Vice President Kamala Harris Announces Plans To Remove Medical Debt From Credit Scores
Vice President Kamala Harris shared some good news at a recent press conference at Hampton University on Thursday, September 14. She said that the Biden administration has begun the process of removing medical bills from people’s credit scores. The move will create the opportunity to improve millions of ratings across America.
Harris listed drastic improvements that would come with the removal. It would make it easier for people who previously couldn’t obtain home mortgages and auto loans. Vice President Harris announced that the Consumer Financial Protection Bureau has already begun the rulemaking process to make the change official.
“Access to health care should be a right and not a privilege,” Harris expressed. “These measures will improve the credit scores of millions of Americans so that they will better be able to invest in their future.”
According to the Associated Press, the announcement has been long-awaited since the Biden administration promised to minimize medical debt’s impact on creditworthiness scores. Last March, CFPB director Rohit Chopra said the credit reporting companies such as Equifax, TransUnion, and Experian would stop reporting “some but not all medical bills on an individual’s credit report.”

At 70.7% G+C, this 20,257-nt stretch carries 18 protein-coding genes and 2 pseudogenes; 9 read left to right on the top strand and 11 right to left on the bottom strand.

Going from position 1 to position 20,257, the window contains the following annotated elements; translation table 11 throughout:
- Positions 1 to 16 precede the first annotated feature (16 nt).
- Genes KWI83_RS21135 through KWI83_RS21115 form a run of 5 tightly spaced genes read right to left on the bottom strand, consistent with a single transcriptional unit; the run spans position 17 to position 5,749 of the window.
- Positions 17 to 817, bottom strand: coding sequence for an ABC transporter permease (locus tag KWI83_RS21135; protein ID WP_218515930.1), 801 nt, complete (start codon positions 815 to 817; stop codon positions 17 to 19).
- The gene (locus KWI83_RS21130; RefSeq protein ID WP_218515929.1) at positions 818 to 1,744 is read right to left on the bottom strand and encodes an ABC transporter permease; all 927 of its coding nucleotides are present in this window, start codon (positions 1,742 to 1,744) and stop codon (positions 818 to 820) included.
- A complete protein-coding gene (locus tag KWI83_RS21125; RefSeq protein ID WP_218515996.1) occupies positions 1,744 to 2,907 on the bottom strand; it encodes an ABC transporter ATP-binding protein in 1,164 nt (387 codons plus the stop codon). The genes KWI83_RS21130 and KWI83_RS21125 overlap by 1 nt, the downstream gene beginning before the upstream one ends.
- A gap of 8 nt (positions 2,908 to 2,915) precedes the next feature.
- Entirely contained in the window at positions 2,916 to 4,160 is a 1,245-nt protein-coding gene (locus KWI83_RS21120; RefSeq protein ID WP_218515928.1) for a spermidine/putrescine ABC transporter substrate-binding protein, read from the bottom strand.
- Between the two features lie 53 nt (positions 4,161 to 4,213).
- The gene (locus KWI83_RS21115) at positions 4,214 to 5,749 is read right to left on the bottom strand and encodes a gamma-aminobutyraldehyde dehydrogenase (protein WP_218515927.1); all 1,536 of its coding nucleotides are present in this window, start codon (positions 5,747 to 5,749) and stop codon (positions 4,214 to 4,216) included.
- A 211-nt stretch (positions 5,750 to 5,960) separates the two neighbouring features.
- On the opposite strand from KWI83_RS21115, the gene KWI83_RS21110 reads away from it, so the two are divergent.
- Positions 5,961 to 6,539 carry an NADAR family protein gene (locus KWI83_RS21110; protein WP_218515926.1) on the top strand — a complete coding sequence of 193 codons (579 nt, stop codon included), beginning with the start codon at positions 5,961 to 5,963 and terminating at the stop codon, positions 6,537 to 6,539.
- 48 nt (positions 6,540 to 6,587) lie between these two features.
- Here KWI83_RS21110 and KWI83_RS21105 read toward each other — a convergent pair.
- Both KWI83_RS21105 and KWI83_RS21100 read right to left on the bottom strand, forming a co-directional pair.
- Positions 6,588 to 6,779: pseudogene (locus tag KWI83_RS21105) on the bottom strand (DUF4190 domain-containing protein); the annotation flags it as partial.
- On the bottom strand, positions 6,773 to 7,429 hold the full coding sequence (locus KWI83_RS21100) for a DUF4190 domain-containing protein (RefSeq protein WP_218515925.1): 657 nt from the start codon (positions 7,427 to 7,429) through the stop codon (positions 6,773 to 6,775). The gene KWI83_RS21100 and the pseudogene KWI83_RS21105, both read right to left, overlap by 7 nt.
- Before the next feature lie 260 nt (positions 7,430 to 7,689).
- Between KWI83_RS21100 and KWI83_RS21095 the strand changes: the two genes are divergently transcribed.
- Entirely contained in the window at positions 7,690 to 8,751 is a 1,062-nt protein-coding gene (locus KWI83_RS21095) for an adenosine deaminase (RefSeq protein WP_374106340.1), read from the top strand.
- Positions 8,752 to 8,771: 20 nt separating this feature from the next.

An estimated 20% of people report having significant medical debt.
“Research shows that medical bills have little predictive value in credit decisions, yet tens of millions of American households are dealing with medical debt on their credit reports,” Director Chopra said. “When someone gets sick, they should be able to focus on getting better, rather than fighting debt collectors trying to extort them into paying bills they may not even owe.”
The inclusion of medical debt can be problematic in practice as well because “mistakes and inaccuracies in medical billing are common.”
The proposal not only removes medical bills from credit reporting, but it also prohibits creditors from using medical bill information when judging loans and discourages coercive collection practices related to medical debt.